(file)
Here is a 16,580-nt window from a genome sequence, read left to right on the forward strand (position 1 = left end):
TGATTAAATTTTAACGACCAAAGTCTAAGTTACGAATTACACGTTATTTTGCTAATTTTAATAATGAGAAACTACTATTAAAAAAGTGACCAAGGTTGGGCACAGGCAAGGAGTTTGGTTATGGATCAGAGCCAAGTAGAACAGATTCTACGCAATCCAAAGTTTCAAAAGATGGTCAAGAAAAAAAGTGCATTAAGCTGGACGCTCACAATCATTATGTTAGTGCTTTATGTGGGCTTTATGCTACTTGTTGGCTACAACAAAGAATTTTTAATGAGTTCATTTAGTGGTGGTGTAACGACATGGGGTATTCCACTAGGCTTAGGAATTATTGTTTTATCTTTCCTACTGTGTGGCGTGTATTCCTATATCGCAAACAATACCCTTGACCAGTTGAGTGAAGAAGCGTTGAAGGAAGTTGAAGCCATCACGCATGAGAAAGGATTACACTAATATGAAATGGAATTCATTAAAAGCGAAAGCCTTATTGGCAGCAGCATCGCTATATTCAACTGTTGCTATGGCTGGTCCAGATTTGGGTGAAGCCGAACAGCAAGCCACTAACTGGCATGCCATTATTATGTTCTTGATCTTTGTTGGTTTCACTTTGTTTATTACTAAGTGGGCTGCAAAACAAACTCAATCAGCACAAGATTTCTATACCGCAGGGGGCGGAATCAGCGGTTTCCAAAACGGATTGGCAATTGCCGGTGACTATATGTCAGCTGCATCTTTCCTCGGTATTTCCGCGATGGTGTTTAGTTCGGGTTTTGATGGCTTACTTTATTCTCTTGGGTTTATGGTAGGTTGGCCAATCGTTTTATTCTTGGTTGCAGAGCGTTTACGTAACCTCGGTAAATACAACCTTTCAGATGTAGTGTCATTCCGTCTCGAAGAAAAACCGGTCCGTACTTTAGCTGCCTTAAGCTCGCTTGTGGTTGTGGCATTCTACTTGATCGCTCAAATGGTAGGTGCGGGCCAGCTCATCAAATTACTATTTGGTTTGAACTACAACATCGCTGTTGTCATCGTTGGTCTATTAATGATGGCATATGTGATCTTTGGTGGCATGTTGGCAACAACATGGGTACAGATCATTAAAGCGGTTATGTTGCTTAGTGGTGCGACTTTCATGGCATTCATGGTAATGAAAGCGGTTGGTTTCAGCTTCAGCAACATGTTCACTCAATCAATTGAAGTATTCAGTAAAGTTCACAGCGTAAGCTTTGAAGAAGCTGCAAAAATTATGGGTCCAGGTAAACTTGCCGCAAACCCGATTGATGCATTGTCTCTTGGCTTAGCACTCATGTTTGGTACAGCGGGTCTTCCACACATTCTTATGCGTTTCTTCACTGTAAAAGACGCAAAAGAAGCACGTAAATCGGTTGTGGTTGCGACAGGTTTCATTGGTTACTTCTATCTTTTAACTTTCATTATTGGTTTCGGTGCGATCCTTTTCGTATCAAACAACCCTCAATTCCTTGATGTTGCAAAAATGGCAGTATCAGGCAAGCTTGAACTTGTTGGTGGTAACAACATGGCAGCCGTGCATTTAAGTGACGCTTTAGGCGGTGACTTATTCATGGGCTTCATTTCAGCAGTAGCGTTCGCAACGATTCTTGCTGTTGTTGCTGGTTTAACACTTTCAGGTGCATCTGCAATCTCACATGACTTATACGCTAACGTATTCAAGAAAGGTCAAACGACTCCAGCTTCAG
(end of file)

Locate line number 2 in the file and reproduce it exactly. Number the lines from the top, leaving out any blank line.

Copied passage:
TGATTAAATTTTAACGACCAAAGTCTAAGTTACGAATTACACGTTATTTTGCTAATTTTAATAATGAGAAACTACTATTAAAAAAGTGACCAAGGTTGGGCACAGGCAAGGAGTTTGGTTATGGATCAGAGCCAAGTAGAACAGATTCTACGCAATCCAAAGTTTCAAAAGATGGTCAAGAAAAAAAGTGCATTAAGCTGGACGCTCACAATCATTATGTTAGTGCTTTATGTGGGCTTTATGCTACTTGTTGGCTACAACAAAGAATTTTTAATGAGTTCATTTAGTGGTGGTGTAACGACATGGGGTATTCCACTAGGCTTAGGAATTATTGTTTTATCTTTCCTACTGTGTGGCGTGTATTCCTATATCGCAAACAATACCCTTGACCAGTTGAGTGAAGAAGCGTTGAAGGAAGTTGAAGCCATCACGCATGAGAAAGGATTACACTAATATGAAATGGAATTCATTAAAAGCGAAAGCCTTATTGGCAGCAGCATCGCTATATTCAACTGTTGCTATGGCTGGTCCAGATTTGGGTGAAGCCGAACAGCAAGCCACTAACTGGCATGCCATTATTATGTTCTTGATCTTTGTTGGTTTCACTTTGTTTATTACTAAGTGGGCTGCAAAACAAACTCAATCAGCACAAGATTTCTATACCGCAGGGGGCGGAATCAGCGGTTTCCAAAACGGATTGGCAATTGCCGGTGACTATATGTCAGCTGCATCTTTCCTCGGTATTTCCGCGATGGTGTTTAGTTCGGGTTTTGATGGCTTACTTTATTCTCTTGGGTTTATGGTAGGTTGGCCAATCGTTTTATTCTTGGTTGCAGAGCGTTTACGTAACCTCGGTAAATACAACCTTTCAGATGTAGTGTCATTCCGTCTCGAAGAAAAACCGGTCCGTACTTTAGCTGCCTTAAGCTCGCTTGTGGTTGTGGCATTCTACTTGATCGCTCAAATGGTAGGTGCGGGCCAGCTCATCAAATTACTATTTGGTTTGAACTACAACATCGCTGTTGTCATCGTTGGTCTATTAATGATGGCATATGTGATCTTTGGTGGCATGTTGGCAACAACATGGGTACAGATCATTAAAGCGGTTATGTTGCTTAGTGGTGCGACTTTCATGGCATTCATGGTAATGAAAGCGGTTGGTTTCAGCTTCAGCAACATGTTCACTCAATCAATTGAAGTATTCAGTAAAGTTCACAGCGTAAGCTTTGAAGAAGCTGCAAAAATTATGGGTCCAGGTAAACTTGCCGCAAACCCGATTGATGCATTGTCTCTTGGCTTAGCACTCATGTTTGGTACAGCGGGTCTTCCACACATTCTTATGCGTTTCTTCACTGTAAAAGACGCAAAAGAAGCACGTAAATCGGTTGTGGTTGCGACAGGTTTCATTGGTTACTTCTATCTTTTAACTTTCATTATTGGTTTCGGTGCGATCCTTTTCGTATCAAACAACCCTCAATTCCTTGATGTTGCAAAAATGGCAGTATCAGGCAAGCTTGAACTTGTTGGTGGTAACAACATGGCAGCCGTGCATTTAAGTGACGCTTTAGGCGGTGACTTATTCATGGGCTTCATTTCAGCAGTAGCGTTCGCAACGATTCTTGCTGTTGTTGCTGGTTTAACACTTTCAGGTGCATCTGCAATCTCACATGACTTATACGCTAACGTATTCAAGAAAGGTCAAACGACTCCAGCTTCAG